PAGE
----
Historically, Christians have been tempted to categorize the Bible into numerous sets of beliefs that are either inspired or heretical, good or bad, right or wrong — with no room for doubt or questioning or uncertainty.

It’s easy to get caught up in theorizing about God, but within our everyday lives reality is what matters most to the people around us. Theorizing only becomes important once it becomes relevant and practical and applicable to our lives.

When I'm sick, and you bring me a meal, I don't care whether you're a Calvinist or Arminian

Love Isn't Cheap

Married couple with coffee mugs. Photo courtesy Hot Photo Pie/shutterstock.com
Married couple with coffee mugs. Photo courtesy Hot Photo Pie/shutterstock.com

After we had shared worship together, I recently had a short conversation with a soldier who had just become more directly aware of Jesus Christ’s call to “love our enemies.” His fervent answer to me as we discussed what we had just heard: “No problem; I can easily love a man while I am killing him!” We did not have time for more words together. I would have liked to ask him about his meaning of love.

Letting Go ...

'Let Go' illustration, Alice Day / Shutterstock.com
'Let Go' illustration, Alice Day / Shutterstock.com

I realized that other parents are hoping that I will love and care for their children just as they do. There are so many moments every day when someone else’s child is in my hands. Do I recognize this? Do I choose to see them and love them that way?

In reality, our hands are never empty, even when it feels like we’re letting go of someone so special to us. We open our hands and give our children as a gift to the world. And in the same moment, we find our hands filling up with so many others — the children of others, the parents of others, the brothers and sisters of others.

Will we treat them with the same love and care that we give to our own children and parents and sisters and brothers? Will we treat everyone as family? 

Introverts: Caring for Dandelions

Girl blowing on dandelions, Volodymyr Goinyk / Shutterstock.com
Girl blowing on dandelions, Volodymyr Goinyk / Shutterstock.com

Recently I’ve been re-reading Susan Cain’s excellent book, Quiet: the Power of Introverts in a World that Can’t Stop Talking. Extroverts will want to take it with a grain of salt (although some of the book’s speculations suggest that extroverts are fairly thick-skinned about being taken down off their pedestals), but the book is a fascinating exploration of what it’s like to be an introvert in the world, including some analysis about how one gets to be an introvert, anyway, including how much is genetic, and how much comes from early environment.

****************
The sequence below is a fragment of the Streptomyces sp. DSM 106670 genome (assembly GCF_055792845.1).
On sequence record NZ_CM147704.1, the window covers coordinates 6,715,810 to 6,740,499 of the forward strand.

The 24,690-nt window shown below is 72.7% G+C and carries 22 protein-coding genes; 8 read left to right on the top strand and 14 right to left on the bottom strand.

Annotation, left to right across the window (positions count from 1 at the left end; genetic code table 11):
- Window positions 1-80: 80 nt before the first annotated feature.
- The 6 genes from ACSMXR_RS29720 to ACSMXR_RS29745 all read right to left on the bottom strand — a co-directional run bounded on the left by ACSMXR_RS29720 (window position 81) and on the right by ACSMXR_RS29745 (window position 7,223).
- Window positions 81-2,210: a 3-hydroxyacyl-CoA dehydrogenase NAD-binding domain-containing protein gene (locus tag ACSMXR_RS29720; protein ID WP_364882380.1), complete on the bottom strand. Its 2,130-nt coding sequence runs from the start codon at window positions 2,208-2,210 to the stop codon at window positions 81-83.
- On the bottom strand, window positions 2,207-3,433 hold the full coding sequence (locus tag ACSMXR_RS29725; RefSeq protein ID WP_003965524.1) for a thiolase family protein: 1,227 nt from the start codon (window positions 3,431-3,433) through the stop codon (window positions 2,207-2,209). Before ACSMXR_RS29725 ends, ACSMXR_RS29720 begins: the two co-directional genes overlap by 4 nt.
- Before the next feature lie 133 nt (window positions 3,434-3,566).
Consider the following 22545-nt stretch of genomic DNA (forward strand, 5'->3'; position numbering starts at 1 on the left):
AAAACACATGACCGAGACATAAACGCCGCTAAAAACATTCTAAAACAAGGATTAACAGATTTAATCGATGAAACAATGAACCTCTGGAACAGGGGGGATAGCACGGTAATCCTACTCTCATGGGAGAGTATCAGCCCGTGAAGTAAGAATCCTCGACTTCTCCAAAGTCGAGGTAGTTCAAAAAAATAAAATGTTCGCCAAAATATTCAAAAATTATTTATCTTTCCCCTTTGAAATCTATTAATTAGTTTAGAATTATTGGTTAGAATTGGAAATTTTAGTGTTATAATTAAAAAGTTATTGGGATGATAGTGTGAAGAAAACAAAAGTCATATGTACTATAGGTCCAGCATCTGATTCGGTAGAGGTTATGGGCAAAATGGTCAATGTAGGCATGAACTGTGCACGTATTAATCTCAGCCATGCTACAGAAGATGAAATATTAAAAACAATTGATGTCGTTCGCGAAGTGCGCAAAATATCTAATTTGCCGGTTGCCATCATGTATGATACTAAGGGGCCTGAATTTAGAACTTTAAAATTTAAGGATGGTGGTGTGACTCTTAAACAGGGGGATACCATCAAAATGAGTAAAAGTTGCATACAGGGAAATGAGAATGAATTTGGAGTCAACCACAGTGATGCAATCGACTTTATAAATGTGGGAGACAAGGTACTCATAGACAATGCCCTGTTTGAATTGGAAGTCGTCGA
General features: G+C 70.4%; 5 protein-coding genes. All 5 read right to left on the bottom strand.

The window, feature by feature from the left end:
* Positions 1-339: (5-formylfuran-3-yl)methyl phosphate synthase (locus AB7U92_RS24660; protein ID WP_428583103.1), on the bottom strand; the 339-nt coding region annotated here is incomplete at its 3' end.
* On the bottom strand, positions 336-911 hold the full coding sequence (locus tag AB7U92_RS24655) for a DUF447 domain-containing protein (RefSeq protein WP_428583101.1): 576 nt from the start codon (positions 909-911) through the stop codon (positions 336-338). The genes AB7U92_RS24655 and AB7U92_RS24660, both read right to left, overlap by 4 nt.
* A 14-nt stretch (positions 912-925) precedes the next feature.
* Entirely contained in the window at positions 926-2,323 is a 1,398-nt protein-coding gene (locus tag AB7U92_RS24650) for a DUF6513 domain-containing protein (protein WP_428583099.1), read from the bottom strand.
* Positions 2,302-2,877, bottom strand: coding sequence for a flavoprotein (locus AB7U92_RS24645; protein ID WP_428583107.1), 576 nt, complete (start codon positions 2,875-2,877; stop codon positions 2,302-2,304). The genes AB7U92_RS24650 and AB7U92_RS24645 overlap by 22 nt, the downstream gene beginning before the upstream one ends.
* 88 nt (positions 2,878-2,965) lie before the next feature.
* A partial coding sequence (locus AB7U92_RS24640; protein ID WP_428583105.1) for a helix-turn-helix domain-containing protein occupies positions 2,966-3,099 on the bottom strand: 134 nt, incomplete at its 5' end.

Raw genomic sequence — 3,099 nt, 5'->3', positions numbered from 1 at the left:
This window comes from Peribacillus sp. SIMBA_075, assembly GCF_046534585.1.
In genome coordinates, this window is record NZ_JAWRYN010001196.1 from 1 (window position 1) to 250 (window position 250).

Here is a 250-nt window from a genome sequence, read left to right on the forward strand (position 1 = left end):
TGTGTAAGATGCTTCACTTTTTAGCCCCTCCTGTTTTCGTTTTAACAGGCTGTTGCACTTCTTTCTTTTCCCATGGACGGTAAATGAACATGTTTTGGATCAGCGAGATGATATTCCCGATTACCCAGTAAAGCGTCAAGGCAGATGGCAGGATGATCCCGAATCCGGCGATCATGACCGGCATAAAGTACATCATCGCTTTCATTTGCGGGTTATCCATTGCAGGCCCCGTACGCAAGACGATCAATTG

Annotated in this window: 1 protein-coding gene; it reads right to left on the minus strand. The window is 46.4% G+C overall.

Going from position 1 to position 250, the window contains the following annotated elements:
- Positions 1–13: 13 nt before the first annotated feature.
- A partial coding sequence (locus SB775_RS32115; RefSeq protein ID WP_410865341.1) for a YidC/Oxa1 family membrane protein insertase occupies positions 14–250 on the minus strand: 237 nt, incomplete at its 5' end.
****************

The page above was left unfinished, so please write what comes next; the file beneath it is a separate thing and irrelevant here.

It was in reading one of these “nature or nurture?” passages that I first encountered the “orchid hypothesis.” Taking its name from David Dobbs’ 2009 article, “The Science of Success,” published in The Atlantic, the orchid hypothesis essentially argues, as Cain puts it, that:

“… many children are like dandelions, able to thrive in just about any environment. But others, including the high-reactive types that [developmental psychologist Jerome Kagan] studied, are more like orchids: they wilt easily, but under the right conditions can grow strong and magnificent.” (Quiet, 111)

This jumped off the page at me.

Antoinette Tuff: Blessed Are the Peacemakers

Peace illustration, jdwfoto / Shutterstock.com
Peace illustration, jdwfoto / Shutterstock.com

“Blessed are the peacemakers, for they will be called the sons [and daughters] of God.” Matthew 5:9

The news cycle, the blogosphere, and social justice advocates often focus upon crisis, tragedy, and pain. Moments of freedom, of healing and hope are often drowned out by the cacophonous sounds of self-interest, fear and danger. Today I’d like to silence that cacophony and trumpet loudly about the brave and humble Antoinette Tuff, a peacemaker filled with the Spirit of God, who faced a gunman with her arsenal of love and compassion and saved a school full of children.

Antoinette Tuff’s faith and courage changed the outcome of history on Tuesday, Aug. 20. It is a day that will not live in infamy. Unlike other days that started on a similar path to violence, families did not grieve the loss of their children to the would-be mass gunman who walked into an elementary school with almost 500 rounds of ammunition. Police were scrambled to the scene, but did not have to evacuate classrooms of frightened children watching for a shooter. In fact, despite the heavily armed suspect and a heavily armed law enforcement response, not one person lost their life.

Sikhs Hopeful on Anniversary of Shooting

Aug. 5, 2012 vigil in Wisconsin, RNS photo by Lacy Landre
Aug. 5, 2012 vigil in Wisconsin, RNS photo by Lacy Landre

One year after a gunman opened fire in a Sikh temple in Oak Creek, Wis., killing six worshippers, Sikhs say they are hopeful about the future and even more determined to be better understood.

“The legacy of Oak Creek is not one of bloodshed,” said Valarie Kaur, founding director of the interfaith group Groundswell, a project of Auburn Seminary in N.Y.

“[It’s of] how a community rose to bring people together to heal and to organize for lasting social change,” she told the PBS television program “Religion & Ethics NewsWeekly.”